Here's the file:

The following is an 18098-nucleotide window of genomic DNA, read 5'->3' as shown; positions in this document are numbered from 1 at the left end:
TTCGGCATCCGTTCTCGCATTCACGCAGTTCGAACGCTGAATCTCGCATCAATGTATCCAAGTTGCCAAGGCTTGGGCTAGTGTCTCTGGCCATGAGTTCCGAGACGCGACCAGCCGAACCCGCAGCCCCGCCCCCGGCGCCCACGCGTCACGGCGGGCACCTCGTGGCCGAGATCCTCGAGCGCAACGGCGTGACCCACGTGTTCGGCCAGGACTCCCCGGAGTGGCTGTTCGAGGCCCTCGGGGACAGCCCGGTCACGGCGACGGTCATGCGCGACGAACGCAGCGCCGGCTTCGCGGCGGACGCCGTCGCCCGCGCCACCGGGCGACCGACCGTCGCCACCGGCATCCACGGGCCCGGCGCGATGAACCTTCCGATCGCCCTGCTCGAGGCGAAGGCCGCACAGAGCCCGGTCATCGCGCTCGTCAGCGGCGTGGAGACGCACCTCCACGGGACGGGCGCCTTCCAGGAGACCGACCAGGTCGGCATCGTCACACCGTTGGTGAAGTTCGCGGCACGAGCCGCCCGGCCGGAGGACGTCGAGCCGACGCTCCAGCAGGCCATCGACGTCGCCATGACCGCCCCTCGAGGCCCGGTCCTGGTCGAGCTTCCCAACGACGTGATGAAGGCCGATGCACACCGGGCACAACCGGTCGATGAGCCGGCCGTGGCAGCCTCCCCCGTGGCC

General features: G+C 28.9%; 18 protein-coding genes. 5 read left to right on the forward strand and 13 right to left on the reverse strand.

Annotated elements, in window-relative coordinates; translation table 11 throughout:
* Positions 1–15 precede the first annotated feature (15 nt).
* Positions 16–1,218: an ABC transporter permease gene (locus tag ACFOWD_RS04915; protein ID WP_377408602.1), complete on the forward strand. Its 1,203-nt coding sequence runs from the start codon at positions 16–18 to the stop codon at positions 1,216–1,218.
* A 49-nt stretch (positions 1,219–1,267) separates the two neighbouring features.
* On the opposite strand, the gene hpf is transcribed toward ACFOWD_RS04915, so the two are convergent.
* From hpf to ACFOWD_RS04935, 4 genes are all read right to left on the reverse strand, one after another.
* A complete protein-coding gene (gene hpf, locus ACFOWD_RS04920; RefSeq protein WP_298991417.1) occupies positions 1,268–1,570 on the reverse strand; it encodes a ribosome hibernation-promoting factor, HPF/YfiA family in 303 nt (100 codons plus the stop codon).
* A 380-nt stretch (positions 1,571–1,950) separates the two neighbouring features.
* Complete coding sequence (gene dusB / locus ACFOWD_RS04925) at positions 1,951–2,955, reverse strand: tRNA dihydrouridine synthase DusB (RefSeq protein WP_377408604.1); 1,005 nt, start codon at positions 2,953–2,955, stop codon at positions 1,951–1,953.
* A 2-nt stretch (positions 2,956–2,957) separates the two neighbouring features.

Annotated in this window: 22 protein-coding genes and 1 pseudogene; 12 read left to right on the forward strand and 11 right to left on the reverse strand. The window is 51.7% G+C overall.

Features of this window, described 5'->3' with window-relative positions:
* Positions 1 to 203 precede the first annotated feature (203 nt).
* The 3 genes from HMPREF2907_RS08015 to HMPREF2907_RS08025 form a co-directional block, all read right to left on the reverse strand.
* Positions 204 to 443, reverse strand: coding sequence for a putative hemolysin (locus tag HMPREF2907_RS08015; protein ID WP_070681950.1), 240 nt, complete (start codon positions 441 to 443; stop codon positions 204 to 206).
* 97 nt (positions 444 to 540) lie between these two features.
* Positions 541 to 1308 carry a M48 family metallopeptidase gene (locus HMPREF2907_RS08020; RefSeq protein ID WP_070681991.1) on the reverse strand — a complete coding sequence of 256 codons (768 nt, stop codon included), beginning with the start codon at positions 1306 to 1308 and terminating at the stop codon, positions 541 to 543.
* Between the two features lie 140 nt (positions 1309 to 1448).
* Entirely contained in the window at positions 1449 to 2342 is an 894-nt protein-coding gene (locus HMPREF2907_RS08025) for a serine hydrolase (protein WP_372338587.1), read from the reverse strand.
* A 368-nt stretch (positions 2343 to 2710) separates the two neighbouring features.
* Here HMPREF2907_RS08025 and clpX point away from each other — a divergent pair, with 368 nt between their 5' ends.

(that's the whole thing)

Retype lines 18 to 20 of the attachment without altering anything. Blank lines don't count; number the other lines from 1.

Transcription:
* Positions 204 to 443, reverse strand: coding sequence for a putative hemolysin (locus tag HMPREF2907_RS08015; protein ID WP_070681950.1), 240 nt, complete (start codon positions 441 to 443; stop codon positions 204 to 206).
* 97 nt (positions 444 to 540) lie between these two features.
* Positions 541 to 1308 carry a M48 family metallopeptidase gene (locus HMPREF2907_RS08020; RefSeq protein ID WP_070681991.1) on the reverse strand — a complete coding sequence of 256 codons (768 nt, stop codon included), beginning with the start codon at positions 1306 to 1308 and terminating at the stop codon, positions 541 to 543.